Saturday, 19 December 2015

When you feel it’s all too much – remember these things and don't give up

Do you ever feel like it’s all too much? That the Christian life is too hard? That the obstacles are too overwhelming?

The devil knows that as Christians we are secure in Christ; that nothing can separate us from his love (Romans 8:38-39), that he will never leave us nor forsake us (Hebrews 13:5) and that nothing can snatch us out of his hand (John 10:28).

But he can render us ineffective through immobilising and discouraging us; by tempting us to throw in the towel and to give up.

The battle is primarily in our minds. It starts with the thoughts we accept and believe. Once we get seduced by a self-destructive and immobilising thought the trajectory is all downhill.

Nehemiah was a man who did not allow himself to be disempowered by unhelpful thoughts – even if there was more than an element of truth in them.

He was the key figure, along with Ezra, who was used by God in the fifth century BC to help bring about one of the most profound revivals in biblical history. 

Nehemiah was a skilful politician, a clever strategist, a brilliant manager, a social reformer who championed the rights of the poor and an intransigent visionary who never gave up despite threats and opposition from those in high places.

His achievements were monumental. He re-established full employment in a climate of economic recession. He reconstructed an effective social welfare system for the marginalised and reintroduced Bible exposition resulting in nationwide repentance and revival. He reinstated public worship and rooted out heresy and idolatry.

He was used by God to put a whole nation back on its feet. 

But a key part of Nehemiah’s armoury was the ability to recognise and deal effectively with disempowering thoughts and accusations.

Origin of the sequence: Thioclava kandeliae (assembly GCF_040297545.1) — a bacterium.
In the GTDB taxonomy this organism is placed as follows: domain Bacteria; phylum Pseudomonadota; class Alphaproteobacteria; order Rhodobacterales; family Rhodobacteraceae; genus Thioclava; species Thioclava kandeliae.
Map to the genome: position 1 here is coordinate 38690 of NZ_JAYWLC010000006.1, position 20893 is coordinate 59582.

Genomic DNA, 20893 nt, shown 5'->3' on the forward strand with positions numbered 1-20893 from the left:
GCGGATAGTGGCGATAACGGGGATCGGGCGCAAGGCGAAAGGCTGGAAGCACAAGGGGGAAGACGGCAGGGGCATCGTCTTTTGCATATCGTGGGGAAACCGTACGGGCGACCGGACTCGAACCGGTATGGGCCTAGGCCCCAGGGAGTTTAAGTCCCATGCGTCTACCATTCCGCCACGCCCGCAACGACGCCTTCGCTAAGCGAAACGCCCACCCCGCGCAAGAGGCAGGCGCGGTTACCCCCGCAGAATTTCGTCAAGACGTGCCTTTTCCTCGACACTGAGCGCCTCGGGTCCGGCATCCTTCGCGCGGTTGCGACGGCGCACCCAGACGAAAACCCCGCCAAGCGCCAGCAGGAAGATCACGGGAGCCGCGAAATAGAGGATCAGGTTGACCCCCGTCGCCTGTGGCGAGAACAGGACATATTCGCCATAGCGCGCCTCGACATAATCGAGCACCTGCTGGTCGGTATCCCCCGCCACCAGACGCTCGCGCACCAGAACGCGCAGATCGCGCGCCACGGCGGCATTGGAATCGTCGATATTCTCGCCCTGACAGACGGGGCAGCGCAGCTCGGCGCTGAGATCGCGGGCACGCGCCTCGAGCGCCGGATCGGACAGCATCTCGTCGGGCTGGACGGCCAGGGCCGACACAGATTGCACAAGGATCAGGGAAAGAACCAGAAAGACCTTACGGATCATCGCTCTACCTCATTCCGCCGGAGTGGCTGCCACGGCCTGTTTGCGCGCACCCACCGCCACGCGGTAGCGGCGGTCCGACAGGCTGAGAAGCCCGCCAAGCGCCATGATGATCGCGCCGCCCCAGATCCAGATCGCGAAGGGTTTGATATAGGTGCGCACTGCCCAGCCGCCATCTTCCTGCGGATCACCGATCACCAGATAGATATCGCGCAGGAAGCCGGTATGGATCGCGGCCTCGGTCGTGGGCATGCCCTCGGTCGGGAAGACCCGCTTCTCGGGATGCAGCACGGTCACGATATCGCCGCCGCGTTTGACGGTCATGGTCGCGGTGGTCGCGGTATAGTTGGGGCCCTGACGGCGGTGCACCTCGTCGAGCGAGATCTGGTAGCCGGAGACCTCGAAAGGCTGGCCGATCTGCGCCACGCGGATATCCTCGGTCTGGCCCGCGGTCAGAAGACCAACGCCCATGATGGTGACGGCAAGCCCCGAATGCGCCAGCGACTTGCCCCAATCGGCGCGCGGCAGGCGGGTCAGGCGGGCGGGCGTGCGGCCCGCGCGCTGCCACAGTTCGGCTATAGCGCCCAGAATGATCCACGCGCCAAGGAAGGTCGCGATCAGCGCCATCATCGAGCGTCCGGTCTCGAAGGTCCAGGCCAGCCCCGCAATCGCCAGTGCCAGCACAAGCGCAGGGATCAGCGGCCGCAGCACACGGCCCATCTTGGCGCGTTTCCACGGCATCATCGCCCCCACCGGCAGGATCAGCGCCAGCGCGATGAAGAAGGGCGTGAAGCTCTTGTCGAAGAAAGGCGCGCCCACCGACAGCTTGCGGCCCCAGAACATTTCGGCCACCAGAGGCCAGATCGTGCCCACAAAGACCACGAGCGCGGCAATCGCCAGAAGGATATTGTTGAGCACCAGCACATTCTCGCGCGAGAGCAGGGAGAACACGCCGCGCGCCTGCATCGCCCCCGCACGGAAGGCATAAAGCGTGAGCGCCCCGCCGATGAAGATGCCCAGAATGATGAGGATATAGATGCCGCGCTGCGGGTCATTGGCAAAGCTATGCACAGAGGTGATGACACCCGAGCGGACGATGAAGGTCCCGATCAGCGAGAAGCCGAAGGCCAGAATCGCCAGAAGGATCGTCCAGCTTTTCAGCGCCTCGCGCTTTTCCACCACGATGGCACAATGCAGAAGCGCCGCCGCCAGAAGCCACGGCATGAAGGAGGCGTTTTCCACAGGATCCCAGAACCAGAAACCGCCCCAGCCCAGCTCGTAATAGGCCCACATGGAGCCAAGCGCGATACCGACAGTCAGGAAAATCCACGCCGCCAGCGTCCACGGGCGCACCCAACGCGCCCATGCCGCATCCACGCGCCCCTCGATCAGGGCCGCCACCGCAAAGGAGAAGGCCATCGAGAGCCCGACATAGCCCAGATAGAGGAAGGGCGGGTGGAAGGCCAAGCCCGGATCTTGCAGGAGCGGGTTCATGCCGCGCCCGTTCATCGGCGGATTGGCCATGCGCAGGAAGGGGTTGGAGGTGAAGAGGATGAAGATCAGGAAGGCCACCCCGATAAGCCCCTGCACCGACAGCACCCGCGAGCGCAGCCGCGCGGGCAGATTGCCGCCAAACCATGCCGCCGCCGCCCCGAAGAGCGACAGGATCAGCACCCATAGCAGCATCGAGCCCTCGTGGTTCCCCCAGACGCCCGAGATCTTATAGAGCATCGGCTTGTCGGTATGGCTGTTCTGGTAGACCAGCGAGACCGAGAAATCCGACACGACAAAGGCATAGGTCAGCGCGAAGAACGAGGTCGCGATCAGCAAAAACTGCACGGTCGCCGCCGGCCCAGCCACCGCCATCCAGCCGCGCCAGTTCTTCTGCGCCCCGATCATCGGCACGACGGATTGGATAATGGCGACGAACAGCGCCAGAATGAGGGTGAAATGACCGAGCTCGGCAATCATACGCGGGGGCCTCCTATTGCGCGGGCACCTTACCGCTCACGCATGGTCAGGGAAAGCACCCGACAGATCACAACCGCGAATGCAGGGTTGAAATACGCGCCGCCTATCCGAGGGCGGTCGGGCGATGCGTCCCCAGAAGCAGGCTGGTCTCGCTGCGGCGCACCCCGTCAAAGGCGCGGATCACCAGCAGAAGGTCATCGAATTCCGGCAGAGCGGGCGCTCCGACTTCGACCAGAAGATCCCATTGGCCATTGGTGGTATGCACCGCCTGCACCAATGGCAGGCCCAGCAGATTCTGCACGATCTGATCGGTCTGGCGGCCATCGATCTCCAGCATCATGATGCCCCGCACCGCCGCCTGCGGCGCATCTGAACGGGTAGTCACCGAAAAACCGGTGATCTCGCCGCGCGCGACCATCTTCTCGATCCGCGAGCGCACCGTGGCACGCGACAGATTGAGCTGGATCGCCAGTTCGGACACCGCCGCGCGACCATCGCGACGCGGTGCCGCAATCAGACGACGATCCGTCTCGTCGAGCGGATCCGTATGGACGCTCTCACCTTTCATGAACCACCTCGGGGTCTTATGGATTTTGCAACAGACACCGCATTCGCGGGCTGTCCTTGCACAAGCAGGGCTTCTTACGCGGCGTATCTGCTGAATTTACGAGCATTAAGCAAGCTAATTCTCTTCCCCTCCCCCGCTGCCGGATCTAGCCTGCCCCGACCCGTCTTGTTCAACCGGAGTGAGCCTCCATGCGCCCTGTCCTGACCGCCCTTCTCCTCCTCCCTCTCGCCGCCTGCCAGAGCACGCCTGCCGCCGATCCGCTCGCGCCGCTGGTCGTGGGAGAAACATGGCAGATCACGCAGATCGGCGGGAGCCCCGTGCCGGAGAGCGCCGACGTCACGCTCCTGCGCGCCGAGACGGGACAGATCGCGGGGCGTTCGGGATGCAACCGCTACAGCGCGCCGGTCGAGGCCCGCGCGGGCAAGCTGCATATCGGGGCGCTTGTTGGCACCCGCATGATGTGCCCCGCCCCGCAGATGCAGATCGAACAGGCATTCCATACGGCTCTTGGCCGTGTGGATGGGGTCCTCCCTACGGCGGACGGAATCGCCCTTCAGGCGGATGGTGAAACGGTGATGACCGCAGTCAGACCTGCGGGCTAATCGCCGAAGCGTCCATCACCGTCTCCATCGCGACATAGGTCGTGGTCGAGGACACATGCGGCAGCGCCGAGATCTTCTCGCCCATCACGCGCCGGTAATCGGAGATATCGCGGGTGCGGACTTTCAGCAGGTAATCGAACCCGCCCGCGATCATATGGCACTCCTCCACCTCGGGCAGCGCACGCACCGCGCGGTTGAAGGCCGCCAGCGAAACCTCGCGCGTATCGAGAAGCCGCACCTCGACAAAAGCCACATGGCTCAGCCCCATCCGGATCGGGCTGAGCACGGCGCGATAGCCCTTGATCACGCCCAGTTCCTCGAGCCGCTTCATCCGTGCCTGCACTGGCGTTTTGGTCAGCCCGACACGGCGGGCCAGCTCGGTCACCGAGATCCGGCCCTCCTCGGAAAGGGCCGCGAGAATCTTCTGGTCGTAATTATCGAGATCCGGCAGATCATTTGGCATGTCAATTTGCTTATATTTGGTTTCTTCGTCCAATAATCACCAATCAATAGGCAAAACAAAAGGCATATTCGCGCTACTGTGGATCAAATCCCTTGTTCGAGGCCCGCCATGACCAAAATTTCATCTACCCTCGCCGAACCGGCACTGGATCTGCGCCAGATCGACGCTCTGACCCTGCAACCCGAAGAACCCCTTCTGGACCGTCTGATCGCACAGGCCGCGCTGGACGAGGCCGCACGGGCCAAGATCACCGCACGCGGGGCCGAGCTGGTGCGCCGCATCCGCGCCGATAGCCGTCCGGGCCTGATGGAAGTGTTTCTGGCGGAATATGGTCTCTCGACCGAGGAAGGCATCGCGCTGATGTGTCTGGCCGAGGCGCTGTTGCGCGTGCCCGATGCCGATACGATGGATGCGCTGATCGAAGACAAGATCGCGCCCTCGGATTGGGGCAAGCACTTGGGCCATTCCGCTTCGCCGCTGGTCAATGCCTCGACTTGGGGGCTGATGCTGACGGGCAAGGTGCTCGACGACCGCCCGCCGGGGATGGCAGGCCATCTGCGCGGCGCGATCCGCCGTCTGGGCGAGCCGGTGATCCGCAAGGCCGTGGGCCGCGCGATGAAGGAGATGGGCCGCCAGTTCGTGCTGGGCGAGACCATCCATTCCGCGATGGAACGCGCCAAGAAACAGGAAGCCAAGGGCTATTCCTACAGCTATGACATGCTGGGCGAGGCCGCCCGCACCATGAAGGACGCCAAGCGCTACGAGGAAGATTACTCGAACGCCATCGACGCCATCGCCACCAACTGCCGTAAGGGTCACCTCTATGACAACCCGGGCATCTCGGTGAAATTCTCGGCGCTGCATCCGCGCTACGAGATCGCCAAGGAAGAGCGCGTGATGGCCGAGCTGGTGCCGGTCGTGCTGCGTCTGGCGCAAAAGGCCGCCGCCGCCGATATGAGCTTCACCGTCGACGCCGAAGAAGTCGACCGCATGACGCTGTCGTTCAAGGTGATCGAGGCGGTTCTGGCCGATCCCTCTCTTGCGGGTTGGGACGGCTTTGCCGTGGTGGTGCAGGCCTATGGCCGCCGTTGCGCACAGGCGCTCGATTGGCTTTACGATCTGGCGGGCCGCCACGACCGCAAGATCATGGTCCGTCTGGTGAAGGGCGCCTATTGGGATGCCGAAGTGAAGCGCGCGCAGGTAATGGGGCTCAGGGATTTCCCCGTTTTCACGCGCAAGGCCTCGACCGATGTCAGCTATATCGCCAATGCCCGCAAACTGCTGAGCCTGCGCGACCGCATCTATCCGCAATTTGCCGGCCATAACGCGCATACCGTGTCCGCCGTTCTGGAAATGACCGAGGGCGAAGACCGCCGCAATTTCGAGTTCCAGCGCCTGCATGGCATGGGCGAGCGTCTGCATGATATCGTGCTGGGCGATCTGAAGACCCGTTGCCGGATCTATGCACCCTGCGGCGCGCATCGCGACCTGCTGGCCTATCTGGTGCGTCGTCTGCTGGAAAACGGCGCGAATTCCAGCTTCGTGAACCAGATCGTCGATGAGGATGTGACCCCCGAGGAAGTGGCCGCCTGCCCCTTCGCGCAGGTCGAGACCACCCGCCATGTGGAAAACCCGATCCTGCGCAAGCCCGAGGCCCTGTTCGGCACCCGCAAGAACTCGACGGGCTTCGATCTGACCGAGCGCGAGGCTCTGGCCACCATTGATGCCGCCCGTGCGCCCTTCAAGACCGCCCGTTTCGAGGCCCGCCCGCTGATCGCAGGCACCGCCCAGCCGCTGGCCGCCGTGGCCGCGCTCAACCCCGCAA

One of his major opponents – his bête noire as it were – was a local administrator called Sanballat who sought to distract him from his task of rebuilding the wall of Jerusalem.

Sanballat threw five immobilising thoughts at Nehemiah; the very same thoughts that the evil one uses with every Christian in order to dissuade him or her from pressing on with the task in hand. We read about his methods in Nehemiah 4.

First, he pointed out the weakness of Nehemiah and his Jewish brothers, ‘What are these feeble Jews doing?’ (Nehemiah 4:2). Of course the reality is that there was more than an element of truth in this. The Jews were weak and had few resources. But Sanballat had forgotten that God’s strength is made perfect in weakness (2 Corinthians 12:9) Nehemiah remembered and asked God to ‘Strengthen my hands’ (6:9).

Second Sanballat reminded Nehemiah of the immensity of the task, ‘Will they finish it in a day?’ The task of rebuilding the wall of Jerusalem was indeed immense, way beyond a day’s work. But this did not mean it was unachievable. Plenty of hands, good organisation and steady progress meant that a wall that had laid in ruins for 150 years was rebuilt in 52 days. It just required time and effort.

Sanballat’s third tactic was to point out the Jews’ record of past failures, ‘Will they revive the stones out of the heaps of rubbish, and burned ones at that?’ Again, it was true that they had failed God in the past. In fact, this was precisely why the wall lay in ruins now. But God is the one who promises to give us back the years that the locust has eaten (Joel 2:25), who gives us beauty for ashes (Isaiah 61:3), who specialises in building something great on the foundations of past failures.

Fourth, Sanballat mocked Nehemiah’s small amount of progress thus far, ‘if a fox goes up on it he will break down their stone wall’ (4:3). It was true that the beginnings of the project were unimpressive. But God is the champion in constructing great things from small beginnings; mighty oaks from tiny acorns; the leaven in the parable which spreads through the whole loaf.

Finally there was the strength of the opposition, ‘they all plotted together to come and fight against Jerusalem and to cause confusion in it’ (4:8). But Nehemiah ‘prayed to our God and set a guard as a protection against them day and night’ (4:9). And through it all the Jews just kept on building, with a sword in one hand and a trowel in the other; brick by brick, stone by stone until the job was finished.

I don’t know what particular project – large or small – that you are currently attempting for God and how discouraged you feel.

But let me remind you of this. However weak you are, however immense the task, however little you have achieved so far, whatever your record of past failure or the strength of the opposition you face, you can rejoice that you serve a God who uses weak people to do mighty things.

Put on his armour (Ephesians 6:10-20). Take the shield of faith to protect yourself from the enemy’s accusations and threats. Take the sword of the sprit - his word, the Bible - with its wonderful promises - and keep on building stone by stone, brick by brick. And never ever give up. For he who has called us is faithful and he will do it (1 Thessalonians 5:24).  

No comments:

Post a comment